scm_is_false (SCM_ELISP_NIL) => 1
         scm_is_null (SCM_ELISP_NIL) => 1

       In this way, a version of `fold' written in Scheme can correctly
    fold a function written in Elisp (or in fact any other language) over a
    nil-terminated list, as Elisp makes. The converse holds as well; a
    version of `fold' written in Elisp can fold over a `'()'-terminated
    list, as made by Scheme.

       On a low level, the bit representations for `#f', `#t', `nil', and
    `'()' are made in such a way that the differ by only one bit, and so a
    test for, for example, `#f'-or-`nil' may be made very efficiently. See
    `libguile/boolean.h', for more information. Equality

    Since Scheme's `equal?' must be transitive, and `'()' is not `equal?'
    to `#f', to Scheme `nil' is not `equal?' to `#f' or `'()'.

         (eq? #f '()) => #f
         (eq? #nil '()) => #f
         (eq? #nil #f) => #f
         (eqv? #f '()) => #f
         (eqv? #nil '()) => #f
         (eqv? #nil #f) => #f
         (equal? #f '()) => #f
         (equal? #nil '()) => #f
         (equal? #nil #f) => #f

       However, in Elisp, `'()', `#f', and `nil' are all `equal' (though
    not `eq').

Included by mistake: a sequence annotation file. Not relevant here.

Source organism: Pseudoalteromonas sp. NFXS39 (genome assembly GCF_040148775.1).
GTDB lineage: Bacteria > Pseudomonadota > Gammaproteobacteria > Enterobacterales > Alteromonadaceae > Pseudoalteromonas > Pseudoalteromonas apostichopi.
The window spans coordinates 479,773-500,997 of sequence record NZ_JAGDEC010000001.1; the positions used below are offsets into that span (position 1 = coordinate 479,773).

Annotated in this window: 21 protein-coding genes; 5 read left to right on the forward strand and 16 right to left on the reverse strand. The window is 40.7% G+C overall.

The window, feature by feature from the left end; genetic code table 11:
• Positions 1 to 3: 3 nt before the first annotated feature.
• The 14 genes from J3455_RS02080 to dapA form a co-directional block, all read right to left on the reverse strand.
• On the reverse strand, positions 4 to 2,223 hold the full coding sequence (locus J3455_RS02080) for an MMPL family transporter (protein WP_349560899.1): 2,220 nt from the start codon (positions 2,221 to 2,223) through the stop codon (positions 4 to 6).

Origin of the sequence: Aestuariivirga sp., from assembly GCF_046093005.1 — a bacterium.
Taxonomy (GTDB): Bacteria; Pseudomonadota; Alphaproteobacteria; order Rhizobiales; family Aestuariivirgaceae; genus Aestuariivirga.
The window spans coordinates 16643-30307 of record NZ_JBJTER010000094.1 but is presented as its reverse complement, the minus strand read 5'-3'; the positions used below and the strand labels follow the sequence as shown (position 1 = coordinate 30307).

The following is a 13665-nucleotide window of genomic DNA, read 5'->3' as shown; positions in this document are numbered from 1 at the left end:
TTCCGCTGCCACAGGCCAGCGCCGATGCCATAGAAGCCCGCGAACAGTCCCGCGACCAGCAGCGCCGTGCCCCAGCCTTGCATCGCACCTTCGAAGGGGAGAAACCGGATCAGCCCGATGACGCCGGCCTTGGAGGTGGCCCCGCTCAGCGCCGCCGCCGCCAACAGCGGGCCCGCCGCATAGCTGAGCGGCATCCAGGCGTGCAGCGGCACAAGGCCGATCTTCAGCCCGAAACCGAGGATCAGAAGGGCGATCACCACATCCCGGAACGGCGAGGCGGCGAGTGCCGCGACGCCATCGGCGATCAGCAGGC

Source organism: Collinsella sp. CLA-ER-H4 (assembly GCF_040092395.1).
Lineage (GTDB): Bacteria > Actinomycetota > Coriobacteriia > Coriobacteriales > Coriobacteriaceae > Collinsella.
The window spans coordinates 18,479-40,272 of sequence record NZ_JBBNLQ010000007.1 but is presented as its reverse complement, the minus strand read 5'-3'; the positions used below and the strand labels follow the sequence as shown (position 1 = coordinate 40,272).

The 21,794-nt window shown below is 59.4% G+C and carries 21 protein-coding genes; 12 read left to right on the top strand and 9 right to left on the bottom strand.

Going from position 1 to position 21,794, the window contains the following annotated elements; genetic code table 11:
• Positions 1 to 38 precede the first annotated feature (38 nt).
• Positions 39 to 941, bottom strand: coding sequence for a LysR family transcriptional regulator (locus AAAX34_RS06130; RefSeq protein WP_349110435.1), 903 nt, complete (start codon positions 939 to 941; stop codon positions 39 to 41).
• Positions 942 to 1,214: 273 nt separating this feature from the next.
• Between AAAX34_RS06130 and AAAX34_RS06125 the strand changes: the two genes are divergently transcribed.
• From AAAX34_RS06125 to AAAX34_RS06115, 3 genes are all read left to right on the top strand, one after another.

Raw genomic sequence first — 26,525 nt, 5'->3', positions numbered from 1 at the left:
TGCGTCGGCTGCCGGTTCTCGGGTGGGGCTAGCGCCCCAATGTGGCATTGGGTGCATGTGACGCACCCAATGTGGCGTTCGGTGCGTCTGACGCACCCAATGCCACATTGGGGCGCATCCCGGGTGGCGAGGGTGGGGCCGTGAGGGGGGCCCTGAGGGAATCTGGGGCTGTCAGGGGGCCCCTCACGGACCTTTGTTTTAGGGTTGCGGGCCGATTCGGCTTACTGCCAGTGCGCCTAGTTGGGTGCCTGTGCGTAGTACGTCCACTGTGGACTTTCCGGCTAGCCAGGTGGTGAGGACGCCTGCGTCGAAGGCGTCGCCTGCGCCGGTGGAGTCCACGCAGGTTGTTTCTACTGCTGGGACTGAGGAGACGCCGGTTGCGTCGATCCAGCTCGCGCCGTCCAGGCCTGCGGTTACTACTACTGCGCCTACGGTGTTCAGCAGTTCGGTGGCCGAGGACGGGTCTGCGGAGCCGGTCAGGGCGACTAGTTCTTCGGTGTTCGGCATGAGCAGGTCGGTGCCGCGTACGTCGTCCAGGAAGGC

(defvar f (make-scheme-false))
         (defvar eol (make-scheme-null))
         (eq f eol) => nil
         (eq nil eol) => nil
         (eq nil f) => nil
         (equal f eol) => t
         (equal nil eol) => t
         (equal nil f) => t

       These choices facilitate interoperability between Elisp and Scheme
    code, but they are not perfect. Some code that is correct standard
    Scheme is not correct in the presence of a second false and null value.
    For example:

         (define (truthiness x)
           (if (eq? x #f)

       This code seems to be meant to test a value for truth, but now that
    there are two false values, `#f' and `nil', it is no longer correct.

       Similarly, there is the loop:

         (define (my-length l)
           (let lp ((l l) (len 0))
             (if (eq? l '())